I often find that the same people that think the common garter or rat snake they saw slithering through their yard is “dangerous”, are the same people who cannot differentiate between “poisonous” and “venomous”.
To be venomous an animal must be able to inject a toxin. The common delivery systems are fangs and stingers. The toxic is stored internally usually in a specialized gland(s). A great example of a venomous snake is a rattlesnake or cobra. Toxic snakes are only venomous, there is no such thing as a “poisonous” snake. Spiders such as black widows are also VENOMOUS, not POISONOUS. Venom and poison are two truly different animals.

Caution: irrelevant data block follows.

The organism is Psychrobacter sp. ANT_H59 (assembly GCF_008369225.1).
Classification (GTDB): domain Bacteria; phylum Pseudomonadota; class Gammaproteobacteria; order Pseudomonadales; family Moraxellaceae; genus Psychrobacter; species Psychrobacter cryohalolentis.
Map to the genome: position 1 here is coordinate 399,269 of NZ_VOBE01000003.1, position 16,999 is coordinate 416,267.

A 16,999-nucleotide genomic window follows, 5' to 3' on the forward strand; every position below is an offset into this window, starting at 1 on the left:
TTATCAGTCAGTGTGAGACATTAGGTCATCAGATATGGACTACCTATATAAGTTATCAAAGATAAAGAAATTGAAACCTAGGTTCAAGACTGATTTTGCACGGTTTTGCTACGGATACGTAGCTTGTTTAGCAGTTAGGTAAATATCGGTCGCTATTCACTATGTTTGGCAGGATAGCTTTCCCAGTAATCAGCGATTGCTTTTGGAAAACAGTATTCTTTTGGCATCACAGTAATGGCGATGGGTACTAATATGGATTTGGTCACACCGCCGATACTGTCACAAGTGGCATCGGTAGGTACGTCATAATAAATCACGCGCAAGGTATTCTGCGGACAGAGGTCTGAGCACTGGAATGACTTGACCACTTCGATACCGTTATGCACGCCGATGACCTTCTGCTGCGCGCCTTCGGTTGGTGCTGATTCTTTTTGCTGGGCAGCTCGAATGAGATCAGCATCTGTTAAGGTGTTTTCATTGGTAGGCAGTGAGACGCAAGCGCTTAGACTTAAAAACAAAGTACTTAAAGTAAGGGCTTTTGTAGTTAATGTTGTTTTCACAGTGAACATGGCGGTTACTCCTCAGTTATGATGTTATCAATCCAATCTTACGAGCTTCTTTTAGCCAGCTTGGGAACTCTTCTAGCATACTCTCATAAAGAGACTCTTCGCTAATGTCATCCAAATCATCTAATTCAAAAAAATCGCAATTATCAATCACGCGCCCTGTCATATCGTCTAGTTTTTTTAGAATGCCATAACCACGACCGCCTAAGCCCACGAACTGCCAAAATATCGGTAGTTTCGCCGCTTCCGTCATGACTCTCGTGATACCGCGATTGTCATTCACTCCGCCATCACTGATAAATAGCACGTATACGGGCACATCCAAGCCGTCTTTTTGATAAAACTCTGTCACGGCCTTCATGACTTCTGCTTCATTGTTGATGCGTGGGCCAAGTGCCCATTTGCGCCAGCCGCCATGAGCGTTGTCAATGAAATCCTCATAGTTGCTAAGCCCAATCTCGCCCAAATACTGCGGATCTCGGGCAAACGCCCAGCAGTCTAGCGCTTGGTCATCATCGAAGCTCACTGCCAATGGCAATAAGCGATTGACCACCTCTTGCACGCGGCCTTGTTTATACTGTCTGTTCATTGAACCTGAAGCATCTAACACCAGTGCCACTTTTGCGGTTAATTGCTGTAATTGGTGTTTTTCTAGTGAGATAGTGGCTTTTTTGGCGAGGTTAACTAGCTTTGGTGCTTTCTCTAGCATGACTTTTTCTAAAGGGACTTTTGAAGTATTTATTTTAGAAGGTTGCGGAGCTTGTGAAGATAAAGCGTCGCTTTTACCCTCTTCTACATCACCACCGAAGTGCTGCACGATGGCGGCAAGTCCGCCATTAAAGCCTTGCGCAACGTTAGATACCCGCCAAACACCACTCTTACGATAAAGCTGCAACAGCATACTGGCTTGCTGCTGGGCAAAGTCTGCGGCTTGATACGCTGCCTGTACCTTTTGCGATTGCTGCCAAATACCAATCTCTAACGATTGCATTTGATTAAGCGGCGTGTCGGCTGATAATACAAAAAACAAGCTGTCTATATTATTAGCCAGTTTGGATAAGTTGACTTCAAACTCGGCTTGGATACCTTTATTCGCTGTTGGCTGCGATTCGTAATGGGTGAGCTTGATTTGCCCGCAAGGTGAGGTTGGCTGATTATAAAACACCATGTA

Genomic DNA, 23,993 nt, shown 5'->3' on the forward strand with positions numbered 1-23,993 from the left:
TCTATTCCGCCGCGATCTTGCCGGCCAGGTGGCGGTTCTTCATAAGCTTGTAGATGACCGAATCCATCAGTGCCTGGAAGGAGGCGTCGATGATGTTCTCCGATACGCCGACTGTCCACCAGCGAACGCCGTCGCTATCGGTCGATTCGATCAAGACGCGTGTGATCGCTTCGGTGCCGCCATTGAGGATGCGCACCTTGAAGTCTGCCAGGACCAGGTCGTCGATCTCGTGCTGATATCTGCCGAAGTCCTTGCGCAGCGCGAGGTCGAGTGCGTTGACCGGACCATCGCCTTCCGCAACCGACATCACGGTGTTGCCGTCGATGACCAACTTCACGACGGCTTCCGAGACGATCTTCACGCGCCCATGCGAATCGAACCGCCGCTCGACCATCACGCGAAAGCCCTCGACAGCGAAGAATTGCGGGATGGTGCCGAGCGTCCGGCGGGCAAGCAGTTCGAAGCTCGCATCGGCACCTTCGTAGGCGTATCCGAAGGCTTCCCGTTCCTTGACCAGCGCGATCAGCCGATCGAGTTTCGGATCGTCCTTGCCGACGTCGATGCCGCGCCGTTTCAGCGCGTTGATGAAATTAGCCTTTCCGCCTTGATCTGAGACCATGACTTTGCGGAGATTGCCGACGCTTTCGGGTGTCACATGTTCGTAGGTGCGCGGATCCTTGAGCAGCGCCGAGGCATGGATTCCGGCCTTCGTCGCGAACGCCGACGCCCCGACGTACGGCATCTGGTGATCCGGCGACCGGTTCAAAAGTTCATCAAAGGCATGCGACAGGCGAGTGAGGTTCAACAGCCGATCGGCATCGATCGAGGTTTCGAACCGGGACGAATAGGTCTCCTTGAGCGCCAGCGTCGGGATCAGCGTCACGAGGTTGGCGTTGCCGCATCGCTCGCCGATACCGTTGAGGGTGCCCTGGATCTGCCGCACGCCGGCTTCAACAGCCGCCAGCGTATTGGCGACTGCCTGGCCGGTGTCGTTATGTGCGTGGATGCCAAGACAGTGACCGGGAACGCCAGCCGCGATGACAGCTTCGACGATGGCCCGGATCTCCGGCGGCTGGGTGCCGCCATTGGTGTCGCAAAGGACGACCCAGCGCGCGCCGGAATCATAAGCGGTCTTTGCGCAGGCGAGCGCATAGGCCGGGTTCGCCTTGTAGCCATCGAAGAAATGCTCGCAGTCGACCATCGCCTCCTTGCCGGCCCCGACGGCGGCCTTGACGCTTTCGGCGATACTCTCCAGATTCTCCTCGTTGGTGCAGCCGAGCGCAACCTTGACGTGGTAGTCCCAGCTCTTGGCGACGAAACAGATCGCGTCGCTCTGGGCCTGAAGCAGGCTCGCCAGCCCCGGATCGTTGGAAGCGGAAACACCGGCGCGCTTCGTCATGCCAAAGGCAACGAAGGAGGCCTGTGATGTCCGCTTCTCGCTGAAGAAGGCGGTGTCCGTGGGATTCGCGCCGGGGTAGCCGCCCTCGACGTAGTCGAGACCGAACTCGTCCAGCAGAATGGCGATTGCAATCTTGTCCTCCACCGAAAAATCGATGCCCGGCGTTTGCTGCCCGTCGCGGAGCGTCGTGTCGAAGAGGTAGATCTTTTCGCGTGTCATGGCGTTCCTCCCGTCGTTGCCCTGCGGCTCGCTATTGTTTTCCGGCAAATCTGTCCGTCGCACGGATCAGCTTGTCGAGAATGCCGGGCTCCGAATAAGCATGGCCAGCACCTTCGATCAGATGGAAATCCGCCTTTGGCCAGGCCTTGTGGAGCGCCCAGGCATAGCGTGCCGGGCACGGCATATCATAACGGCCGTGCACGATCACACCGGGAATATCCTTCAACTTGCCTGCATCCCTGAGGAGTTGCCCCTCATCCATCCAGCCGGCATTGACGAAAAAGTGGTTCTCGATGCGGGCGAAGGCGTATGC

Poison is a toxic substance that is usually secreted from a creature’s external covering, be it skin or leaves. Poisons are not injected; instead they have to come in contact with skin or be ingested to cause harm. Poison dart frogs and poison ivy are examples of poisonous organisms. And as you know, poison ivy is not fatal unless someone has a hell of an allergy and can’t get help in time.
Another interesting little fact: Although a salamander looks like a lizard…it is not a reptile. It’s an amphibian. I found one the other day and JOKINGLY said to my kids, “hey I found a lizard”. I was corrected by my 15-year-old “It’s an amphibian, Mom”. He passed my reptile/amphibian differentiation test.